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Permit Extension Act Sits on Governor’s Desk

Date : Fri, 20 Jul 2012 11:39:47 -0400

For Immediate Release
July 20, 2012 Contact Jeff Tittel, 609-558-9100

Permit Extension Act Sits on Governor’s Desk Last month the Senate took the side of developers over the environment, our water supply, and the health of the people of New Jersey by passing another Permit Extension Act.The bill now sits on Governor Christie’s desk.We need the Governor to veto this bill to stop developers from evading updated environmental laws, public health standards, building codes, and local zoning changes.The latest round of Permit Extension not only extends permits until 2014, but also goes after the Highlands, Pinelands, and Barnegat Bay.Portions of the Highlands and Pinelands would be designated growth areas and have their permits extended.The bill’s "Dracula Clause," would bring back bad projects where permits and approvals have already expired.This bill takes the side of developers over our communities and environment and should be vetoed.If the Governor does not veto the entire bill, he should conditionally veto portions of the bill to remove the Highlands and Pinelandsand the Dracula Clause.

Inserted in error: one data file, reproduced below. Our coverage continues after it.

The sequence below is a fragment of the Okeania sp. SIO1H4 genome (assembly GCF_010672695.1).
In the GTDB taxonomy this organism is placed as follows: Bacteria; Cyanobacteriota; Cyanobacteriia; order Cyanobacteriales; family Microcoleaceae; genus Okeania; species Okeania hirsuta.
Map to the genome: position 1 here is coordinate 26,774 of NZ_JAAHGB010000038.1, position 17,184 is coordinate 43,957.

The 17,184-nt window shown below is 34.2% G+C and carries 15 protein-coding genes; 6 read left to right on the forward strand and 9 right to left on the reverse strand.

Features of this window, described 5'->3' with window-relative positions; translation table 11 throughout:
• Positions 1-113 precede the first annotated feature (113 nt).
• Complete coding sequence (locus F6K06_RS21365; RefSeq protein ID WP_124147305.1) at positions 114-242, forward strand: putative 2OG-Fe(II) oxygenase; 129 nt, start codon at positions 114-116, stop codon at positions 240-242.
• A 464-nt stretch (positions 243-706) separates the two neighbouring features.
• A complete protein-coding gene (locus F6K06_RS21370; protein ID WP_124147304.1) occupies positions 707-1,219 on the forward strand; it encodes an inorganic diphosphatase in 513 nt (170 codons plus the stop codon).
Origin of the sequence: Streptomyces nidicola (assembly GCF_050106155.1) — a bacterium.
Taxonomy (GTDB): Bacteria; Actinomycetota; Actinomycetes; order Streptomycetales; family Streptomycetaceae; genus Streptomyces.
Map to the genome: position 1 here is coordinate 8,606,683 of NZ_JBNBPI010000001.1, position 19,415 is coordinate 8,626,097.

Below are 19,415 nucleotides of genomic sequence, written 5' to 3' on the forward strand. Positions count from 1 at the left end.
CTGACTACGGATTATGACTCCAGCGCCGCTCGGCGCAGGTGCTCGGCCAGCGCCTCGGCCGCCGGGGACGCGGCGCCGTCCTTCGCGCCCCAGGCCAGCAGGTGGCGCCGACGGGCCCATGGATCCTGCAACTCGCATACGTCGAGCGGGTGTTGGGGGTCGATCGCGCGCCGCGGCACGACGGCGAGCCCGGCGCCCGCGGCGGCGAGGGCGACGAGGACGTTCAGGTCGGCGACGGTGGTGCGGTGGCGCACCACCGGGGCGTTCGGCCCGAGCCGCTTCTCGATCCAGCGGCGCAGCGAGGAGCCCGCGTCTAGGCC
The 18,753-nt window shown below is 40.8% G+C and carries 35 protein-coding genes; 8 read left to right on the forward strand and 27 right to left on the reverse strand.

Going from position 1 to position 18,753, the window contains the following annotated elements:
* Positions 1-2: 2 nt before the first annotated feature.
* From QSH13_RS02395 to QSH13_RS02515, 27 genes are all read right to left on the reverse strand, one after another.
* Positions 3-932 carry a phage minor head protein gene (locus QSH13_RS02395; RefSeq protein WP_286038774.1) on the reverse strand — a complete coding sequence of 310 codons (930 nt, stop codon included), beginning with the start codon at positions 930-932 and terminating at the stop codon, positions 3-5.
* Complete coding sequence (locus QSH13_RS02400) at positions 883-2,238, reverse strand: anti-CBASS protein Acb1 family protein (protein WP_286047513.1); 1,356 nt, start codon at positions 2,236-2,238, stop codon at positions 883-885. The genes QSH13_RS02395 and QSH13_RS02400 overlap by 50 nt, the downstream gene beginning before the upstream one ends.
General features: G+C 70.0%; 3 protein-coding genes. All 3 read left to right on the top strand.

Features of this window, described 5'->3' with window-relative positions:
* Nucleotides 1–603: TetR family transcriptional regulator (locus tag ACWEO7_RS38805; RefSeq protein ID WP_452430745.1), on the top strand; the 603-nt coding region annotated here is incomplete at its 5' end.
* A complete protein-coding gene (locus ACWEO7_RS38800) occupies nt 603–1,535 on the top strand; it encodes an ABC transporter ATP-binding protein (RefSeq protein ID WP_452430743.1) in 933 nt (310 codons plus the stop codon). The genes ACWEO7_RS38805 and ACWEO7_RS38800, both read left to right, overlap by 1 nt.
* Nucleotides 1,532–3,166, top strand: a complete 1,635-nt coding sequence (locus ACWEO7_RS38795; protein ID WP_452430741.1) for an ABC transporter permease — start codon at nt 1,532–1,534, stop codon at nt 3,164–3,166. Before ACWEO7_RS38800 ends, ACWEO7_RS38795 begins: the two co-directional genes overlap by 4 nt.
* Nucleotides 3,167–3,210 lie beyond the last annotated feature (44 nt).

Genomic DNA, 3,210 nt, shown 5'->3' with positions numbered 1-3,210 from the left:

"Governor Christie must not put special interests over protecting open space and the drinking water of New Jersey. Vetoing the Permit Extension Act will put citizen’s rights before builders campaign contributions.With this bill we will see increased flooding, water pollution, and the paving over of environmentally sensitive areas," said Jeff Tittel, Director of the New Jersey Sierra Club. "This bill targets environmentally sensitive areas throughout New Jersey especially the Highlands, Pinelands, and Barnegat Bay. It takes the side of sprawl and over development over protecting water supply and natural resources and must be veoted." If the Governor signs this bill, it will be the third extension of development permits. Permits have already been extended for six years and would now go well beyond that.This will allow bad projects to move forward even if they should not have been built in the first place because of their negative environmental impacts. This allows projects that were permitted many years ago to avoid changes in environmental law.This bill is an attack on the environment, good planning, and home rule. The builders claim we need the Permit Extension Act due to the downturn in the economy and doing away with environmental regulations will keep the building industry afloat.However this bill lets them delay starting construction on their projects.Instead creating jobs now, they are sitting on these projects.